WASHINGTON (Reuters) - Hope Hicks, once a close aide and communications director for President Donald Trump, will become on Wednesday the first member of his inner circle to testify to the congressional panel leading a probe into possible obstruction of justice by Trump.
Democrats who control the U.S. House of Representatives Judiciary Committee believe Hicks can provide important insights into five episodes of potential obstruction by Trump that were described in former Special Counsel Robert Mueller’s report on Russian meddling in the 2016 presidential election.
They also expect Hicks to shed light on alleged hush payments during the campaign to two women who said they had affairs with Trump, including porn star Stormy Daniels. Trump has denied the affairs.
Hicks will be the committee’s “first fact witness,” said Jamie Raskin, a Democratic lawmaker on the committee, which is planning for a lengthy inquiry. “Having somebody talking about what happened from a personal perspective will be a dramatic debut for the committee,” Raskin said.
Hicks, who was part of Trump’s inner circle during the 2016 campaign and in the first 14 months of his presidency, was subpoenaed to testify and is due to appear at 9 a.m. EDT (1300 GMT) on Wednesday for a closed-door interview that aides said could run well into the evening.
The committee will afterward release a transcript of her testimony that is expected to feature prominently in a House Judiciary hearing on Thursday. At that time, lawmakers plan to examine an ABC News interview in which Trump said there would be nothing wrong with accepting damaging information on a U.S. political opponent from a foreign government.
Democrats see those comments as an invitation to foreigners to interfere in the 2020 campaign as Trump seeks re-election.
Mueller’s 448-page report concluded there was insufficient evidence to establish that the Trump campaign engaged in a criminal conspiracy with Moscow in 2016, despite extensive contacts between the campaign and Russia.
It is unclear how helpful Hicks, a 30-year-old public relations consultant, will be, given White House efforts to prevent former Trump aides from cooperating with a string of congressional investigations into Trump.
The White House is expected to have at least one lawyer in the room with Hicks on Wednesday. The administration has already directed her not to give the committee any documents pertaining to her White House tenure, which ended in March 2018. But she has handed over documents related to the 2016 campaign, raising expectations she will testify on those topics.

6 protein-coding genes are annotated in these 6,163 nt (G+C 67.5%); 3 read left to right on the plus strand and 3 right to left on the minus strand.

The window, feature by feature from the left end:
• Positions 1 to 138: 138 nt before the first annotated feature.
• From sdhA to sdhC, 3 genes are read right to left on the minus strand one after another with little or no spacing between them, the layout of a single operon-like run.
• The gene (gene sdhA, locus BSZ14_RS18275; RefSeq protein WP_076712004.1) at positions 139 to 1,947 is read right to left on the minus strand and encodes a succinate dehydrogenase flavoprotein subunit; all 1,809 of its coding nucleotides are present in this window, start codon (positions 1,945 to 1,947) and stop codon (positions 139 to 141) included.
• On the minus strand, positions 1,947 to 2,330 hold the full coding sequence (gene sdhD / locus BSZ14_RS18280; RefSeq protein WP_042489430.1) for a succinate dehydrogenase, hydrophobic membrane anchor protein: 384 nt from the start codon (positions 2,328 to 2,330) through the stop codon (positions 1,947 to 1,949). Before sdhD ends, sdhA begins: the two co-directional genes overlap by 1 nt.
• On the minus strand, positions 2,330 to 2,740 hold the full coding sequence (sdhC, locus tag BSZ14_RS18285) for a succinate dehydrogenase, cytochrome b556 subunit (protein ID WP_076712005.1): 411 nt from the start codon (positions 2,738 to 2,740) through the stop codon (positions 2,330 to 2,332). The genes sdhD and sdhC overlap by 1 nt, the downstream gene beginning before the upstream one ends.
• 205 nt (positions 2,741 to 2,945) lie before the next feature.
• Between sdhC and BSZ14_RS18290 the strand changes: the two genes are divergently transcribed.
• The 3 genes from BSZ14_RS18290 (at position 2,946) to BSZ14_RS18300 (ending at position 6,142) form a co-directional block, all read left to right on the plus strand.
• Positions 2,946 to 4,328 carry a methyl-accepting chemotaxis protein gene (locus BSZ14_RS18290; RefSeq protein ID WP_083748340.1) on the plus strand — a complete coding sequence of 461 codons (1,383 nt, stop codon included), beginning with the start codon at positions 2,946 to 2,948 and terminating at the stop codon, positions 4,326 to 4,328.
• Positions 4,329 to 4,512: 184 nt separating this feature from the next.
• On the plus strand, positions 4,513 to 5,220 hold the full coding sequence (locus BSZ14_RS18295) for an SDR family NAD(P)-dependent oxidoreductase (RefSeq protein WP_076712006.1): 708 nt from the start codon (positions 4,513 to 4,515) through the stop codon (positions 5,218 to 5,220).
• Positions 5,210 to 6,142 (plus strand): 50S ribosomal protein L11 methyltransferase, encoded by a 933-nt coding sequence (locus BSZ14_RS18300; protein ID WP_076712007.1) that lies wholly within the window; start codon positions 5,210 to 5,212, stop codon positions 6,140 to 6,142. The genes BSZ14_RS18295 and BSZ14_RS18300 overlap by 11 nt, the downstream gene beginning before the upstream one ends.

Hicks’ attorney did not respond to a Reuters request for comment.
The White House is asserting immunity from Hicks testifying before the committee on her time at the White House, according to a knowledgeable source. She is still expected to appear and answer questions, including ones about her time with the Trump campaign prior to the 2016 election.
Democrats want Hicks to discuss a June 9, 2016, meeting at Trump Tower in New York, where the Mueller report said campaign officials, including the president’s son Donald Trump Jr., met with Russians offering “dirt” on Democratic presidential candidate Hillary Clinton. A key question is whether Trump himself was aware of the meeting at the time.
Aides said the committee’s main focus, however, was on alleged obstruction by Trump involving former White House Counsel Don McGahn, former Attorney General Jeff Sessions, former FBI Director James Comey and former national security adviser Michael Flynn.
The Mueller report described the president’s efforts to impede Mueller’s probe, but stopped short of declaring that he committed a crime.
The report recounts how in July 2017, Trump directed Hicks to issue a misleading statement to the press saying only that the Trump Tower meeting had been about Russian adoption.
“I would like to know about her involvement in that process and what she personally knew happened,” said Ted Lieu, a Democrat on the Judiciary Committee. “She was involved in that whole chain of events, where the president lied about what actually happened.”
Hicks was also present for two separate episodes that Mueller cited as offering relevant evidence of obstruction after Trump took office: his efforts to get Sessions to redirect the Russia probe away from his 2016 election campaign team, and his attempts to persuade McGahn to deny that Trump asked him to remove Mueller.
Lawmakers expect Hicks to decline to answer questions on key topics by citing Trump’s executive privilege over the Mueller report. At such points, aides said the committee would try to negotiate an agreement to allow testimony.
Experts said lawmakers could also seek a federal court order directing her to testify, an action the full House authorized in a party-line vote last week.
House Republicans dismiss the committee probe as political overreach calculated to placate Democratic voters who want Trump impeached.
“It just seems like the Democrats are trying to influence the 2020 election and using the committees to do so,” said Debbie Lesko, a Republican on the panel.
Reporting by David Morgan; Editing by Kevin Drawbaugh, Peter Cooney and Tom Brown